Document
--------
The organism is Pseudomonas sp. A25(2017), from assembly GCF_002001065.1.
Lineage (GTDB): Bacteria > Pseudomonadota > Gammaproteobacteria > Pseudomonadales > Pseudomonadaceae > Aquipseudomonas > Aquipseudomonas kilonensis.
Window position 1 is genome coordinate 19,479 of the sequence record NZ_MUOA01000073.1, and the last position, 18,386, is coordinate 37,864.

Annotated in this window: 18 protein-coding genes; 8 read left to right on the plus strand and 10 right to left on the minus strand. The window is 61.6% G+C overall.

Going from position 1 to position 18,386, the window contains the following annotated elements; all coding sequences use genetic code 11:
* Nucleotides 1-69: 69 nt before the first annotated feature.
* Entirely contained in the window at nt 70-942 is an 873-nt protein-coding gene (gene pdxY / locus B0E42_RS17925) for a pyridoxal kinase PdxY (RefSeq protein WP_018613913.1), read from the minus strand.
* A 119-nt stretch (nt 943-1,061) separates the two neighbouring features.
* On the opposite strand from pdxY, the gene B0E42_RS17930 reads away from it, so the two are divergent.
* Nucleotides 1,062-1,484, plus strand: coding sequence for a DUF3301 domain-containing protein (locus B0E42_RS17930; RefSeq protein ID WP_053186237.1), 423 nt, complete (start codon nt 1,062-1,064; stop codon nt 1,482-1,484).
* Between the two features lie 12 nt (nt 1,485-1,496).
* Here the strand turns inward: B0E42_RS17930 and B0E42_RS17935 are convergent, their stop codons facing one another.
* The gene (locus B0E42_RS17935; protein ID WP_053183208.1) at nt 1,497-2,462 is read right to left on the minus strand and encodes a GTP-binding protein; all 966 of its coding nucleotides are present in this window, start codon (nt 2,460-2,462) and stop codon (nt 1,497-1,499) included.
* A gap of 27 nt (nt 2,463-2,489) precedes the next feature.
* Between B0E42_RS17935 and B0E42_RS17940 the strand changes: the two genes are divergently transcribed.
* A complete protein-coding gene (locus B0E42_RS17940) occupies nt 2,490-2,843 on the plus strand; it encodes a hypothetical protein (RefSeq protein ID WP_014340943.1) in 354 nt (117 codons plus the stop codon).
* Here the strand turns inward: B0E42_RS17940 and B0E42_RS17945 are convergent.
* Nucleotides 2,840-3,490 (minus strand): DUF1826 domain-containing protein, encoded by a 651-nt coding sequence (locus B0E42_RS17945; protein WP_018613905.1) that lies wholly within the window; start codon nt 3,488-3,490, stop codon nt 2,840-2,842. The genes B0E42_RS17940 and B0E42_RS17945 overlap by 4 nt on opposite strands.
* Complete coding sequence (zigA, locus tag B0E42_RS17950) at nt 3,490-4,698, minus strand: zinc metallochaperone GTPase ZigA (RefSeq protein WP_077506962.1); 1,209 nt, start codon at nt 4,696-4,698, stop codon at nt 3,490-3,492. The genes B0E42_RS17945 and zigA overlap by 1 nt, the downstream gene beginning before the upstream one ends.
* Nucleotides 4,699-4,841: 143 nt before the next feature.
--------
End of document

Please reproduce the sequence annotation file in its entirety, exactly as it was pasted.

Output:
The organism is Pseudomonas sp. A25(2017), from assembly GCF_002001065.1.
Lineage (GTDB): Bacteria > Pseudomonadota > Gammaproteobacteria > Pseudomonadales > Pseudomonadaceae > Aquipseudomonas > Aquipseudomonas kilonensis.
Window position 1 is genome coordinate 19,479 of the sequence record NZ_MUOA01000073.1, and the last position, 18,386, is coordinate 37,864.

Annotated in this window: 18 protein-coding genes; 8 read left to right on the plus strand and 10 right to left on the minus strand. The window is 61.6% G+C overall.

Going from position 1 to position 18,386, the window contains the following annotated elements; all coding sequences use genetic code 11:
* Nucleotides 1-69: 69 nt before the first annotated feature.
* Entirely contained in the window at nt 70-942 is an 873-nt protein-coding gene (gene pdxY / locus B0E42_RS17925) for a pyridoxal kinase PdxY (RefSeq protein WP_018613913.1), read from the minus strand.
* A 119-nt stretch (nt 943-1,061) separates the two neighbouring features.
* On the opposite strand from pdxY, the gene B0E42_RS17930 reads away from it, so the two are divergent.
* Nucleotides 1,062-1,484, plus strand: coding sequence for a DUF3301 domain-containing protein (locus B0E42_RS17930; RefSeq protein ID WP_053186237.1), 423 nt, complete (start codon nt 1,062-1,064; stop codon nt 1,482-1,484).
* Between the two features lie 12 nt (nt 1,485-1,496).
* Here the strand turns inward: B0E42_RS17930 and B0E42_RS17935 are convergent, their stop codons facing one another.
* The gene (locus B0E42_RS17935; protein ID WP_053183208.1) at nt 1,497-2,462 is read right to left on the minus strand and encodes a GTP-binding protein; all 966 of its coding nucleotides are present in this window, start codon (nt 2,460-2,462) and stop codon (nt 1,497-1,499) included.
* A gap of 27 nt (nt 2,463-2,489) precedes the next feature.
* Between B0E42_RS17935 and B0E42_RS17940 the strand changes: the two genes are divergently transcribed.
* A complete protein-coding gene (locus B0E42_RS17940) occupies nt 2,490-2,843 on the plus strand; it encodes a hypothetical protein (RefSeq protein ID WP_014340943.1) in 354 nt (117 codons plus the stop codon).
* Here the strand turns inward: B0E42_RS17940 and B0E42_RS17945 are convergent.
* Nucleotides 2,840-3,490 (minus strand): DUF1826 domain-containing protein, encoded by a 651-nt coding sequence (locus B0E42_RS17945; protein WP_018613905.1) that lies wholly within the window; start codon nt 3,488-3,490, stop codon nt 2,840-2,842. The genes B0E42_RS17940 and B0E42_RS17945 overlap by 4 nt on opposite strands.
* Complete coding sequence (zigA, locus tag B0E42_RS17950) at nt 3,490-4,698, minus strand: zinc metallochaperone GTPase ZigA (RefSeq protein WP_077506962.1); 1,209 nt, start codon at nt 4,696-4,698, stop codon at nt 3,490-3,492. The genes B0E42_RS17945 and zigA overlap by 1 nt, the downstream gene beginning before the upstream one ends.
* Nucleotides 4,699-4,841: 143 nt before the next feature.